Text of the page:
Monday, September 22, 2008

Steyn poking fun at The One

I missed this Mark Steyn column when it first appeared in June. Maybe you missed it to.

Stayn begins - - -

The short version of the Democratic Party primary campaign is that the media fell in love with Barack Obama but the Democratic electorate declined to.
"I felt this thrill going up my leg," said MSNBC's Chris Matthews after one of the senator's speeches. "I mean, I don't have that too often."
Au contraire, Chris and the rest of the gang seem to be getting the old tingle up the thigh hairs on a nightly basis. If Obama is political Viagra, the media are at that stage in the ad where the announcer warns that, if leg tingles persist for more than six months, see your doctor.

Out there in the voting booths, however, Democrat legs stayed admirably unthrilled. The more the media told Hillary she was toast, and she should get the hell out of it and let Obama romp to victory, the more Democrats insisted on voting for her.

The more the media insisted Barack was inevitable, the less inclined the voters were to get with the program.

On the strength of Chris Matthews' vibrating calves, Sen. Obama raised a ton of money – over $300 million – and massively outspent Sen. Clinton, but he didn't really get any bang for his buck. In the end, he crawled over the finish line. The Obama Express came a-hurtlin' down the track at 2 miles an hour.

But what does he care? Sen. Obama has learned an old trick of Bill Clinton's: If you behave like a star, you'll get treated as one. So, even as his numbers weakened, his rhetoric soared.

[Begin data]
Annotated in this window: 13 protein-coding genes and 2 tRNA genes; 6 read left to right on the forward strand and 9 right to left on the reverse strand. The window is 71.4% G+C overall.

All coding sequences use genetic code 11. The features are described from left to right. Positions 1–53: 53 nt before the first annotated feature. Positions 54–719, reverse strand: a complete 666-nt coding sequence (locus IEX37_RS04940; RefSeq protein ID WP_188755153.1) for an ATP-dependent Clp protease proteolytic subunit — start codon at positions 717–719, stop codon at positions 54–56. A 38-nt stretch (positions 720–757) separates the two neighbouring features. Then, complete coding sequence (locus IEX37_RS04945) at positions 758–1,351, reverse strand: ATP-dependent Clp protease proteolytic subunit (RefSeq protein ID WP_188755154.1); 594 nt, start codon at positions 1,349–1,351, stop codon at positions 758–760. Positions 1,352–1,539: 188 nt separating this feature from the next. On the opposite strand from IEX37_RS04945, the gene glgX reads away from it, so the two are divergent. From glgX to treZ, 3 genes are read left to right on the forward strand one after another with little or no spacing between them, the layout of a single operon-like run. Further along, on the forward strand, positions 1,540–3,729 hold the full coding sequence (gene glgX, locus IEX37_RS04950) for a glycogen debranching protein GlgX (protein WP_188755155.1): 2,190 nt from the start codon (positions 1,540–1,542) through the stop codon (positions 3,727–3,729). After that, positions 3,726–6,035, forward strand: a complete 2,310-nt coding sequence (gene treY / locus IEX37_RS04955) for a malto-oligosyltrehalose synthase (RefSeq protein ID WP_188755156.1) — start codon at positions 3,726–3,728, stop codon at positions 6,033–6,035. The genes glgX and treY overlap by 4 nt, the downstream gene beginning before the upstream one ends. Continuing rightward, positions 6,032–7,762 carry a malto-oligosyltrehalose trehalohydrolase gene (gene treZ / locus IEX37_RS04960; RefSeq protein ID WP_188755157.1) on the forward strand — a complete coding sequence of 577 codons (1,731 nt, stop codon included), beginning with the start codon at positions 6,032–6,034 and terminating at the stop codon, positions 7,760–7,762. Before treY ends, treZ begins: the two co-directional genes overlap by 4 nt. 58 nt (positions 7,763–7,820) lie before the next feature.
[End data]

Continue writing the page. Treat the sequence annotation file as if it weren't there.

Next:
By the time he wrapped up his "victory" speech last week, the great gaseous uplift had his final paragraphs floating in delirious hallucination along the Milky Way:
"I face this challenge with profound humility and knowledge of my own limitations. But I also face it with limitless faith in the capacity of the American people … . I am absolutely certain that generations from now, we will be able to look back and tell our children that this was the moment when we began to provide care for the sick and good jobs to the jobless; this was the moment when the rise of the oceans began to slow and our planet began to heal … . This was the moment – this was the time – when we came together to remake this great nation."
It's a good thing he's facing it with "profound humility," isn't it? Because otherwise who knows what he'd be saying. …

As for coming together "to remake this great nation," if it's so great, why do we have to remake it?

A few months back, just after the New Hampshire primary, a Canadian reader of mine – John Gross of Quebec – sent me an all-purpose stump speech for the 2008 campaign:
"My friends, we live in the greatest nation in the history of the world. I hope you'll join with me as we try to change it." …
Steyn’s entire column’s here.

You’ll smile when you read it unless you believe like Speaker Pelosi The One is sent by God to save us.

If that’s the case, keep checking those ocean levels and reading those Greenpeace press statements.